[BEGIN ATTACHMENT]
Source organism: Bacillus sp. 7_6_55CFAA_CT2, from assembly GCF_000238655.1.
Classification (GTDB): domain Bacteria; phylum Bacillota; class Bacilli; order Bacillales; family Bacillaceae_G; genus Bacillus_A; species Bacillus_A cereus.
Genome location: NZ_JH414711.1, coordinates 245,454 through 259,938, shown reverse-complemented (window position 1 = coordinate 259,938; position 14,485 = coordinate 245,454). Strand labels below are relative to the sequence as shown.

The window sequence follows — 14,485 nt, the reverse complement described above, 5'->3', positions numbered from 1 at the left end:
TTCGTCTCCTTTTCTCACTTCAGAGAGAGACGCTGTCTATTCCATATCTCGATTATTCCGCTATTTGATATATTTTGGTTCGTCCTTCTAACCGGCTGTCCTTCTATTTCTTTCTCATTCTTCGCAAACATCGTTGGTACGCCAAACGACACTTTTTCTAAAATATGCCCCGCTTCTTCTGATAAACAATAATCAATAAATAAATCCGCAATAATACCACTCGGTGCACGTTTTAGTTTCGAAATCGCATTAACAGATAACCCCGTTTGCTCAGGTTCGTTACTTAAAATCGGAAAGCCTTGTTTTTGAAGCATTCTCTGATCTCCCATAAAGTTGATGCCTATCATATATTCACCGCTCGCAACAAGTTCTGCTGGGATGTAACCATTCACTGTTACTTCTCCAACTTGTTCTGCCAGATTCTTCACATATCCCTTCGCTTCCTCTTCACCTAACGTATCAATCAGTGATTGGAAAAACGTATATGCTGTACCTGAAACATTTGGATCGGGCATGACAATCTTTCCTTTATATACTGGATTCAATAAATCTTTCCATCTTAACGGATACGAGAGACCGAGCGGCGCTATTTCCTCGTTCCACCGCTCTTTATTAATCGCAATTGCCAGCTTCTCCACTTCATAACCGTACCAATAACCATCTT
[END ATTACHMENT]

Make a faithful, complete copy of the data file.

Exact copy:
Source organism: Bacillus sp. 7_6_55CFAA_CT2, from assembly GCF_000238655.1.
Classification (GTDB): domain Bacteria; phylum Bacillota; class Bacilli; order Bacillales; family Bacillaceae_G; genus Bacillus_A; species Bacillus_A cereus.
Genome location: NZ_JH414711.1, coordinates 245,454 through 259,938, shown reverse-complemented (window position 1 = coordinate 259,938; position 14,485 = coordinate 245,454). Strand labels below are relative to the sequence as shown.

The window sequence follows — 14,485 nt, the reverse complement described above, 5'->3', positions numbered from 1 at the left end:
TTCGTCTCCTTTTCTCACTTCAGAGAGAGACGCTGTCTATTCCATATCTCGATTATTCCGCTATTTGATATATTTTGGTTCGTCCTTCTAACCGGCTGTCCTTCTATTTCTTTCTCATTCTTCGCAAACATCGTTGGTACGCCAAACGACACTTTTTCTAAAATATGCCCCGCTTCTTCTGATAAACAATAATCAATAAATAAATCCGCAATAATACCACTCGGTGCACGTTTTAGTTTCGAAATCGCATTAACAGATAACCCCGTTTGCTCAGGTTCGTTACTTAAAATCGGAAAGCCTTGTTTTTGAAGCATTCTCTGATCTCCCATAAAGTTGATGCCTATCATATATTCACCGCTCGCAACAAGTTCTGCTGGGATGTAACCATTCACTGTTACTTCTCCAACTTGTTCTGCCAGATTCTTCACATATCCCTTCGCTTCCTCTTCACCTAACGTATCAATCAGTGATTGGAAAAACGTATATGCTGTACCTGAAACATTTGGATCGGGCATGACAATCTTTCCTTTATATACTGGATTCAATAAATCTTTCCATCTTAACGGATACGAGAGACCGAGCGGCGCTATTTCCTCGTTCCACCGCTCTTTATTAATCGCAATTGCCAGCTTCTCCACTTCATAACCGTACCAATAACCATCTT